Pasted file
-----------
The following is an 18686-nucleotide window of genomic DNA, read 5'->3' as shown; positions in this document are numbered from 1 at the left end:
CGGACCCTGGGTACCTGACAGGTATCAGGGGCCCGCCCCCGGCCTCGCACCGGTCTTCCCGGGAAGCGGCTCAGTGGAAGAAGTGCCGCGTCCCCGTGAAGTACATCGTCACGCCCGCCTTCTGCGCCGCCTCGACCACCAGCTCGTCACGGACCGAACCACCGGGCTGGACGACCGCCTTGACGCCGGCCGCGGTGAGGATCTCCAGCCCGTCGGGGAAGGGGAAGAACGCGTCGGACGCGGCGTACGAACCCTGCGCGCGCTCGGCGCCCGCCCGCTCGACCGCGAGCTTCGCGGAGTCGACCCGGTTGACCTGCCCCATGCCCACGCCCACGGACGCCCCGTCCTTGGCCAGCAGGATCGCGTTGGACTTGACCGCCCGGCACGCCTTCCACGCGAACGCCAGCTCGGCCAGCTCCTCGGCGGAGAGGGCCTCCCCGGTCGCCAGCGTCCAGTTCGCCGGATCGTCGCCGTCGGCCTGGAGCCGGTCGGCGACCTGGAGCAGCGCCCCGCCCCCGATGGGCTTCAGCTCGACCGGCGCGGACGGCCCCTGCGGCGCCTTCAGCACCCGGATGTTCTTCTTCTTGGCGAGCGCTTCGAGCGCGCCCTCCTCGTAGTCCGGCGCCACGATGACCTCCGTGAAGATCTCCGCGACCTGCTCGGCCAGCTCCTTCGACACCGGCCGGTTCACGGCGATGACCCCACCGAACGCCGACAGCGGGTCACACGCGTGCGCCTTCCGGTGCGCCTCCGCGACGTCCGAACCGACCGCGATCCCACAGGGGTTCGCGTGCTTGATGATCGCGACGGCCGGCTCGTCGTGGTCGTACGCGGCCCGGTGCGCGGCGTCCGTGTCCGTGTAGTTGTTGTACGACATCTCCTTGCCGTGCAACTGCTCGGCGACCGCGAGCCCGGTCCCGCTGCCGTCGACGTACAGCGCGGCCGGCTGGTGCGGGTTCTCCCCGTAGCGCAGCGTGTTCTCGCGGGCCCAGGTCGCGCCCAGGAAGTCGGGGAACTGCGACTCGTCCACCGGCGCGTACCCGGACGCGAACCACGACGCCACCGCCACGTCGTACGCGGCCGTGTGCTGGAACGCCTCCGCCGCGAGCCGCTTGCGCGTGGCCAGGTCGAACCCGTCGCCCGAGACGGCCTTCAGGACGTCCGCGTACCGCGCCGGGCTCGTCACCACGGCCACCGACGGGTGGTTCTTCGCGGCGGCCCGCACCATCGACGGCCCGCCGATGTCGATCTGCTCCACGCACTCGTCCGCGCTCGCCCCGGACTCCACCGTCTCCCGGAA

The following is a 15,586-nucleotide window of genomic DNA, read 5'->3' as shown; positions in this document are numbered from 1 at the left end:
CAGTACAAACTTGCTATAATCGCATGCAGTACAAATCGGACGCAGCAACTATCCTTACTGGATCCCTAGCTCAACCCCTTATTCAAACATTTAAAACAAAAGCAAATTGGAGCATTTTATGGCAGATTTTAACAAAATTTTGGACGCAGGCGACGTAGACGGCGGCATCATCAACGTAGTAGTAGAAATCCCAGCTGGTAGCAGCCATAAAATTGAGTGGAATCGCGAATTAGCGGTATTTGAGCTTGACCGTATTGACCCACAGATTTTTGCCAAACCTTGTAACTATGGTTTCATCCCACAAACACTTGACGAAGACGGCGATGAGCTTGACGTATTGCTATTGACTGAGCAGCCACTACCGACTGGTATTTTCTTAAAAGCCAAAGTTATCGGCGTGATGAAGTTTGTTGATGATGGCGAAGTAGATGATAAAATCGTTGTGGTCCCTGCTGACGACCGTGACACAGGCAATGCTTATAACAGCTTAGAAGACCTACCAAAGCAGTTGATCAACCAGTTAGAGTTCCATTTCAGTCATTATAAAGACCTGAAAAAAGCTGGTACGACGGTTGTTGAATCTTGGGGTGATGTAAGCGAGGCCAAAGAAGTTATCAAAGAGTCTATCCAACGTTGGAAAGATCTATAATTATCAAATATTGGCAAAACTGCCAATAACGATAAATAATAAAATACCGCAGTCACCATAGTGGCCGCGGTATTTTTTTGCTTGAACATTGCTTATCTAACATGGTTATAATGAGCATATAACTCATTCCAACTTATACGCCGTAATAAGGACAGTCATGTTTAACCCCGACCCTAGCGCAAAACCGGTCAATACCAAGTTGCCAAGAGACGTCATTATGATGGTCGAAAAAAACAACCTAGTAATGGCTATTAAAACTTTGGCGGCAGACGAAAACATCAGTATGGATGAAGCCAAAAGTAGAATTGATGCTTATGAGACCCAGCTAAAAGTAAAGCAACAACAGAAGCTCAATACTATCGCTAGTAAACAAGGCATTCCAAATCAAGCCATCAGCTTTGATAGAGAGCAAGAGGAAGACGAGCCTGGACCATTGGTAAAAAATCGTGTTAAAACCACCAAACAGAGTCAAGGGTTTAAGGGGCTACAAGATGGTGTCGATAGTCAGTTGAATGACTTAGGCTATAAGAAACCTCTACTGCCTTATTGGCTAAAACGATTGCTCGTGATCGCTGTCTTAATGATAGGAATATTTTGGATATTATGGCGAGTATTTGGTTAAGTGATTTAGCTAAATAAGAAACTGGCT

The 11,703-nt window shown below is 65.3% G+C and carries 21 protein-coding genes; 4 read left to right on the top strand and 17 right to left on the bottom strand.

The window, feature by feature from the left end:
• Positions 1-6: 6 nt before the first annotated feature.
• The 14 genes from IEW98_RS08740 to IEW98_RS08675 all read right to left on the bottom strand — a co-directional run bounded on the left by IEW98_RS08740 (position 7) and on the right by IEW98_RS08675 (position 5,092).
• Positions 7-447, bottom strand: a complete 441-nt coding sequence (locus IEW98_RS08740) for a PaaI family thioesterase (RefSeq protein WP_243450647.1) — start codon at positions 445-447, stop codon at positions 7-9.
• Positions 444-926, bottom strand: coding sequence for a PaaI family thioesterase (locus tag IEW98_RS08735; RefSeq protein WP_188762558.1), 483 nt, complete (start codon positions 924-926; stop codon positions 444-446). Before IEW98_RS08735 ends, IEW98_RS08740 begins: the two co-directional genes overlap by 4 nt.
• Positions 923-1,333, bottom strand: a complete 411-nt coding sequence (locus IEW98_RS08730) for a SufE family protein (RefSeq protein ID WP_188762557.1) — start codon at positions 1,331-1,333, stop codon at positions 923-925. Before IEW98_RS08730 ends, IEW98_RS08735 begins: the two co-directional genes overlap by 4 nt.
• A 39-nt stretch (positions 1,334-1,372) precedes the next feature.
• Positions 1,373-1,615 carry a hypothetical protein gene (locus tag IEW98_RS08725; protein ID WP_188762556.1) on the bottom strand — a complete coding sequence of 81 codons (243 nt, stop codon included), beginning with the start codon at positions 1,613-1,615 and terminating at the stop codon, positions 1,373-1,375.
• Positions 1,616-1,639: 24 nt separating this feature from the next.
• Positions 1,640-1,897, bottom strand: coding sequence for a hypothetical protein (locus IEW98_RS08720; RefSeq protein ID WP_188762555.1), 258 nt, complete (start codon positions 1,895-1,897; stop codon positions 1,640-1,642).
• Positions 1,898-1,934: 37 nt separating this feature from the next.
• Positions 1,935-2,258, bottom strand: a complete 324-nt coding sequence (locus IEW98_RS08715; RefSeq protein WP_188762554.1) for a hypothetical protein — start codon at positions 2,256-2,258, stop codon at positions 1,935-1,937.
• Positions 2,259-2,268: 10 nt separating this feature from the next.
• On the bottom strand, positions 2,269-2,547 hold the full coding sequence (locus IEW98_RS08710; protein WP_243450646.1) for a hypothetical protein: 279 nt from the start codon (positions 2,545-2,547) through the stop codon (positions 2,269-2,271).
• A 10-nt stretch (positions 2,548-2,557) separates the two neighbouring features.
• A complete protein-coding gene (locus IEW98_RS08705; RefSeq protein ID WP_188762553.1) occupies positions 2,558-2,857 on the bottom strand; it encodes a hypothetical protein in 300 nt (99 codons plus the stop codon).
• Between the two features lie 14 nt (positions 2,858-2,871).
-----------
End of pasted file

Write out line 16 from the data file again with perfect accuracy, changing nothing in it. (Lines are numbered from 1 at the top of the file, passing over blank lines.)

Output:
• Positions 1,898-1,934: 37 nt separating this feature from the next.